Asset Protection or Bankruptcy
Asset protection planning is closely related to financial planning. Both asset protection and wealth preservation strategies are about managing risk, which requires careful planning and appropriate asset allocations.
Asset Protection Works like Premium Insurance
In the insurance industry, underwriters charge fees (“premiums”) to undertake risks. Individuals and businesses pay those premiums in order to limit their exposure to financial losses. In other words, premiums represent known, fixed costs that are paid in exchange for a release from future liabilities, the extent of which are unknown. Traditionally, asset protection has worked in a similar way. The transaction fees required to set up wealth preservation strategies and asset protection plans are fixed, up-front costs similar to insurance premiums.
In the aggregate, people are more likely to lose money due to poor financial planning–a lack of proper asset allocation, biased advisors, and a bad economy or poor investment choices–than they are to lose money in a lawsuit. But each individual situation is unique, and some people are in riskier, more lawsuit prone businesses than others. In the case of high net worth individuals with significant exposure to risk (e.g. physicians like OBGYNs), certain wealth preservation strategies (in addition to insurance) absolutely must be pursued.
Wealth Preservation Through Asset Management
The least expensive form of wealth preservation comes from shifting at-risk assets to exempt assets. The only cost from such a reallocation of assets (other than transaction fees) is a possible reduction in liquidity. As an example, one could sell a certain portion of their stock or bond portfolio and purchase a cash-value life insurance policy. While stocks and bonds are highly vulnerable in a lawsuit by creditors, the cash value of life insurance is protected from the claims of creditors in many states. The practice of economics is the shifting of assets from areas of low yield to areas of high yield. Thus, if one can achieve her or his required rate of return via one of two investment vehicles, it makes economic sense to choose the less risky vehicle–the vehicle with less exposure to a suit by creditors.
Preservation of Assets
Where the goal is preservation of assets, timing is another consideration. The structure of any asset protection plan should match the investments made within the plan. It would make little sense to implement a wealth preservation strategy intended to last 30 years only to lose the principal in risky, short-term investments. In the very near future, however, it may be possible to earn growth portfolio type gains while only taking wealth preservation risks.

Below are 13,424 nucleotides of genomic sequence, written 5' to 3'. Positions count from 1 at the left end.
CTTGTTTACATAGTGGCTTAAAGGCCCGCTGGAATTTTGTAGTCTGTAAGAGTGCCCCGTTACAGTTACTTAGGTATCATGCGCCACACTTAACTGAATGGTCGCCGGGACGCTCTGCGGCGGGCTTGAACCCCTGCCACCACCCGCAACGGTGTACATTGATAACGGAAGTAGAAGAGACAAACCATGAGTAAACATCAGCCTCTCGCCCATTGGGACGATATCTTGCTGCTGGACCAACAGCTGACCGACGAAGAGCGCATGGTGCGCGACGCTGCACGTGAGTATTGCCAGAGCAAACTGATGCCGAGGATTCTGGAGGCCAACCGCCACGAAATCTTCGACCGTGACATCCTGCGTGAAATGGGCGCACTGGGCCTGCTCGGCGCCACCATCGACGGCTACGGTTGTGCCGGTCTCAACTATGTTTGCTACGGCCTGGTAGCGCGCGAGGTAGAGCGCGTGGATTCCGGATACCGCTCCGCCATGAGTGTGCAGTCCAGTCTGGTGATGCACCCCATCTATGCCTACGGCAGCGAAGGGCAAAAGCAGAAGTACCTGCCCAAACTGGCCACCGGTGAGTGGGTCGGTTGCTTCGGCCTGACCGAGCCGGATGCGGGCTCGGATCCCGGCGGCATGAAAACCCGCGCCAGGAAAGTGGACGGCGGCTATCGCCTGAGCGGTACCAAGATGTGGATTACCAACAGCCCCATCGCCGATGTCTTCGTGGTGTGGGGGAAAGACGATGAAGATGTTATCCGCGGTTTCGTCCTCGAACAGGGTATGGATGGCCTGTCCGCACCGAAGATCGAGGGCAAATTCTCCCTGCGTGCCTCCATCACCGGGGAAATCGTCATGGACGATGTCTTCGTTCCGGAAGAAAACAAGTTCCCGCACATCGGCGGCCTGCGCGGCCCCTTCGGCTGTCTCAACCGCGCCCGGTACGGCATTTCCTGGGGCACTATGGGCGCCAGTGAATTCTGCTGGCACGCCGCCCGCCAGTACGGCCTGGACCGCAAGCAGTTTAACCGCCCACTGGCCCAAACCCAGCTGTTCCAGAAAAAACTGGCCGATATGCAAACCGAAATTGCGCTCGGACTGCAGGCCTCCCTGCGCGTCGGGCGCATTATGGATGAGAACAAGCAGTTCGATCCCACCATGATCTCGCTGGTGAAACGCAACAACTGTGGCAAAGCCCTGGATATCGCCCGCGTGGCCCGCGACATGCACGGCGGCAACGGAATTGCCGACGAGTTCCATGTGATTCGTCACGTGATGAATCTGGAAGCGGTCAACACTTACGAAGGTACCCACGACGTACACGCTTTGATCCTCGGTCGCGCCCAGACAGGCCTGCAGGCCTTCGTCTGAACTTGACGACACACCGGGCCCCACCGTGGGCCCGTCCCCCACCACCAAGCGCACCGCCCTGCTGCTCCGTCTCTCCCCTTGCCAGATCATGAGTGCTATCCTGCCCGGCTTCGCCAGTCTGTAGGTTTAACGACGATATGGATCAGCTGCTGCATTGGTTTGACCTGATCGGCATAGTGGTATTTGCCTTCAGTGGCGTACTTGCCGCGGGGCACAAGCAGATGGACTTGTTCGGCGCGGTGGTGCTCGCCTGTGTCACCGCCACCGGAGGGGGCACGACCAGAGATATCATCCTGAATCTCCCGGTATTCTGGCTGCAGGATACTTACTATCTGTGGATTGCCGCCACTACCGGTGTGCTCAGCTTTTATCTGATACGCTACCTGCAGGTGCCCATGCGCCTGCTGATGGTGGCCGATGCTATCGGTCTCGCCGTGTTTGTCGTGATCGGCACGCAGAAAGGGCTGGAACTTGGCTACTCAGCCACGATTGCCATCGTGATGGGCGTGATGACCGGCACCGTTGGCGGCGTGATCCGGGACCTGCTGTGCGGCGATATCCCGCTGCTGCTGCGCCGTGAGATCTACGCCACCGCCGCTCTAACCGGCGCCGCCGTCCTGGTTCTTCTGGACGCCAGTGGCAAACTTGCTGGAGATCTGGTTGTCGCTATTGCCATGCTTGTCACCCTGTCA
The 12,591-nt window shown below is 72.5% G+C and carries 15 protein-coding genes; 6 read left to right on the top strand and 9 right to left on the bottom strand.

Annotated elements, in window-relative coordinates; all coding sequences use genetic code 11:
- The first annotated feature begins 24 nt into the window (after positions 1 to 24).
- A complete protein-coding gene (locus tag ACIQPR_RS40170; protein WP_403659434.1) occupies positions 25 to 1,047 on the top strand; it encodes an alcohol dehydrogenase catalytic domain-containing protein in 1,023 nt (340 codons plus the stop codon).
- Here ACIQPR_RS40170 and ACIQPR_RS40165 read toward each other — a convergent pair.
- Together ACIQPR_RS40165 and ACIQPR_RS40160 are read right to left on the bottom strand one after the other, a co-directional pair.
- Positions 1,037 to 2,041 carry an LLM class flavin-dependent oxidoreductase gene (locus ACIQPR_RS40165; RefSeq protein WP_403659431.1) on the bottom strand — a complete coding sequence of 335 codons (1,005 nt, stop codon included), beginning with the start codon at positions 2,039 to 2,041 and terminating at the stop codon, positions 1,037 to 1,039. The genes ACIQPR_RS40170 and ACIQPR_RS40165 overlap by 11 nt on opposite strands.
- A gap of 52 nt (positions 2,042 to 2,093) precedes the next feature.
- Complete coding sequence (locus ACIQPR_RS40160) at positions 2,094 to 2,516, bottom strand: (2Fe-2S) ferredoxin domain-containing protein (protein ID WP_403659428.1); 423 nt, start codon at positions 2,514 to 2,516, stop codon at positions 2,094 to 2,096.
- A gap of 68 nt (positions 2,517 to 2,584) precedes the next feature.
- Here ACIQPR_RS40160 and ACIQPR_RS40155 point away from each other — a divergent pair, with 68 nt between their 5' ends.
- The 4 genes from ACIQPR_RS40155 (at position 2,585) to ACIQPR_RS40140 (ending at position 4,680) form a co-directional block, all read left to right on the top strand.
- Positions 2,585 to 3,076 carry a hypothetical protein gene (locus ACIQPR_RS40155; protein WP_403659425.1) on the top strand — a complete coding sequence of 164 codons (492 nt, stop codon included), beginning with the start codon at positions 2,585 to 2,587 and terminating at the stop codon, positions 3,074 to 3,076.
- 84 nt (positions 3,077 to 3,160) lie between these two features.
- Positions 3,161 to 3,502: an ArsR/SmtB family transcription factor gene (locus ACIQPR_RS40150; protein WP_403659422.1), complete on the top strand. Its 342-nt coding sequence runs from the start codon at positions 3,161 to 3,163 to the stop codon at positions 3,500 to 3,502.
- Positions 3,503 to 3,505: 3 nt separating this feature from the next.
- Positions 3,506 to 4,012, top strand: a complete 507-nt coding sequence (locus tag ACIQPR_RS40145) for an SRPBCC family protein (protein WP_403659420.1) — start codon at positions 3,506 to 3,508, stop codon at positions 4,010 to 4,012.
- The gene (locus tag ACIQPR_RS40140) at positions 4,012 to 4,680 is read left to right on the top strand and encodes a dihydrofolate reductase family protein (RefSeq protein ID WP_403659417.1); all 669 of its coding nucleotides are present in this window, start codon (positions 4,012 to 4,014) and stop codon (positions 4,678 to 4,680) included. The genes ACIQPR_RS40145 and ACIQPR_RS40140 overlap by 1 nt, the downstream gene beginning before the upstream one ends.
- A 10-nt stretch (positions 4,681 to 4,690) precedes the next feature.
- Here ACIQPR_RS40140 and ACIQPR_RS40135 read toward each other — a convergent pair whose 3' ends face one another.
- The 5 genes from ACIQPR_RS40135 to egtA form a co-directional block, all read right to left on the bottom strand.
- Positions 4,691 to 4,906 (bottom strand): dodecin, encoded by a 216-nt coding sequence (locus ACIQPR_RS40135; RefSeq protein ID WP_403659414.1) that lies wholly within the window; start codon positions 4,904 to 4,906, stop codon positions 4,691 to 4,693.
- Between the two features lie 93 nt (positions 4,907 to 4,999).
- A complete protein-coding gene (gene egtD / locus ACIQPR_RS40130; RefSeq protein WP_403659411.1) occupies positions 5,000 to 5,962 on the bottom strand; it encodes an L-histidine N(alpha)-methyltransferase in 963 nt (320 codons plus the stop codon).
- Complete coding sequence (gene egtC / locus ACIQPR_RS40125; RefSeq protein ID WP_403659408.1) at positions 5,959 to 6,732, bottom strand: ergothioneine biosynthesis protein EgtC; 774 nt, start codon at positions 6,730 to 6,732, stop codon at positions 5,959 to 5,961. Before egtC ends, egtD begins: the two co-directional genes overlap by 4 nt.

Why Bankruptcy Doesn’t Always Work
If I lose my case, I’ll just file for bankruptcy.” We hear that statement often from scared doctors, dentists, orthodontists and other professionals, trying to fool themselves out of needing asset protection. Most of these doctors, unfortunately, don’t understand U.S. and state bankruptcy laws. Most believe that if a huge lawsuit comes their way, they can simply declare bankruptcy, have the judgment forgotten and continue their normal life.
Besides the damage to one’s credit and the rebuilding process that would ensue over the next seven years, there are many consequences originating from federal and state bankruptcy rules that govern a person’s lifestyle. For example, federal bankruptcy rules state that a married couple can have $34,850 in home equity after bankruptcy. Chances are, as a successful medical professional, you have more equity in your home than that. Be prepared to sell the house, give the profits to your debtors and move into an apartment. It may be easy to declare bankruptcy and avoid paying off a lawsuit debt, but we guarantee that it will be difficult having to change the lifestyle your family has become accustomed to.
The bankruptcy exemption rules are very specific about business “tools of the trade”. A successful doctor may have a thriving practice with a state-of-the-art office. But if that doctor declares bankruptcy, all the “tools of the trade” will be sold off to debtors except for $1,750 according to Federal laws. What type of doctor’s office can be run with just $1,750 in equipment?
Each state has their own bankruptcy exemptions and these take the place of federal exemptions where applicable. Lucky doctors in Utah get to keep their home after declaring bankruptcy no matter what the value.
Utah Bankruptcy exemptions and generally, Utah is very lenient compared to most states. For most successful professionals, declaring bankruptcy will drastically alter their lives.
After learning of these rules, most of our clients come to the understanding that it will be better for the happiness of their family to utilize asset protection to protect wealth instead of giving it up through bankruptcy. Before considering bankruptcy as an option, please consult with an attorney specialist in your state.
Free Consultation with a Lawyer in Utah
If you have a bankruptcy question, or need help with asset protection in Utah, call Ascent Law now at (801) 676-5506. Attorneys in our office have worked on thousands of cases. We can help you now. Come in or call in for your free initial consultation.
8833 S. Redwood Road, Suite C
West Jordan, Utah
84088 United States
Telephone: (801) 676-5506